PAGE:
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LONGMONT, Colo. – Residents in two Colorado towns decided to take matters into their own hands when it came to fracking in their city.

In 2012, Longmont voters approved a ban on fracking in the city.

Just one year later, voters in Fort Collins decided to approve a similar ban, placing a five-year moratorium on fracking and storage of fracking waste.

However, energy companies would not go down without a fight.

The case headed all the way to the Colorado Supreme Court, where justices ruled against the cities.

“Apply well-established preemption principles, the supreme court concludes that the City of Longmont’s ban on fracking and the storage and disposal of fracking wastes within its city limits operationally conflicts with applicable state law. Accordingly, the court holds that Longmont’s fracking ban is preempted by state law and, therefore, is invalid and unenforceable. The court further holds that the inalienable rights provision of the Colorado Constitution does not save the fracking ban from preemption by state law. The court thus affirms the district court’s order enjoining Longmont from enforcing the fracking ban and remands this case for further proceedings consistent with this opinion,” the court ruled on Monday.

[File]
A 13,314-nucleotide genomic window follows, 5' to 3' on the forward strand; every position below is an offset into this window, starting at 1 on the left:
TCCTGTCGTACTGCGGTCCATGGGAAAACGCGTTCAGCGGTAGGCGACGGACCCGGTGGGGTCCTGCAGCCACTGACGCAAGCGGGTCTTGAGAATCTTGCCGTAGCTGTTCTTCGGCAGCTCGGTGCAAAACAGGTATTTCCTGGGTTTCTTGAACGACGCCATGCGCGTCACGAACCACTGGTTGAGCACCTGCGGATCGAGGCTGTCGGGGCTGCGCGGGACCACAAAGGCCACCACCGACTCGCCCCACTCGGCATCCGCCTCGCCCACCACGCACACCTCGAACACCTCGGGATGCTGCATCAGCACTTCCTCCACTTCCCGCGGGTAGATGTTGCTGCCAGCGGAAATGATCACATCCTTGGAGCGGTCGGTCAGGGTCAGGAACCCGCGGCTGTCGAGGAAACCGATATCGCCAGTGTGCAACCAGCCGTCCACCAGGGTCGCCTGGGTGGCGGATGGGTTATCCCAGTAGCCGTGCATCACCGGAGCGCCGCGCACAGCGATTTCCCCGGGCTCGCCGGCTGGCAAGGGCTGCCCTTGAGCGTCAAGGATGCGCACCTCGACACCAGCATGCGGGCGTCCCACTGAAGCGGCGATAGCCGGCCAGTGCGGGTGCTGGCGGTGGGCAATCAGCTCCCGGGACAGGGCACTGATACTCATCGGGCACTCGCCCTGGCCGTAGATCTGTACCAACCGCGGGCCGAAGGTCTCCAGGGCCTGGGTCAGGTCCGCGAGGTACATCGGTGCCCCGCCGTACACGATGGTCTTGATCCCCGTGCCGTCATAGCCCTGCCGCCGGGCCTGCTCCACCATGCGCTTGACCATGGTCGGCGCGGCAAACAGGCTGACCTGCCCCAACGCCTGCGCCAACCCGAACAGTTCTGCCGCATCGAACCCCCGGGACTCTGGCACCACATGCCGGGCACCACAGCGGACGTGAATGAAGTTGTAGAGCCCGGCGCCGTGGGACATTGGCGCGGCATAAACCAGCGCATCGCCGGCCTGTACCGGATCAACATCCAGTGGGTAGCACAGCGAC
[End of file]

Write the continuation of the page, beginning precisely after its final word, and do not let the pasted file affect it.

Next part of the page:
Environmental advocates say the decision was a “devastating blow” to residents’ rights to “protect our health, safety and property from the impacts of this dangerous industrial activity.”

It’s a fight that is familiar to several Oklahoma towns.

In the Sooner State, it is illegal to ban fracking in Oklahoma towns. However, cities may place restrictions on oil companies.

In 2015, Stillwater approved an ordinance that regulated noise levels of oil well sites, meaning companies would not be allowed to operate louder than 69 decibels, which is about as loud as a vacuum cleaner. The ordinance placed restrictions of sites near schools, homes and hospitals.

Recently, geologists have linked increased earthquake activity to the oil and gas industry, specifically wastewater injection wells.

Following several large earthquakes in northern Oklahoma, the Oklahoma Corporation Commission imposed further restrictions on wells in hopes of decreasing the number of quakes in the area.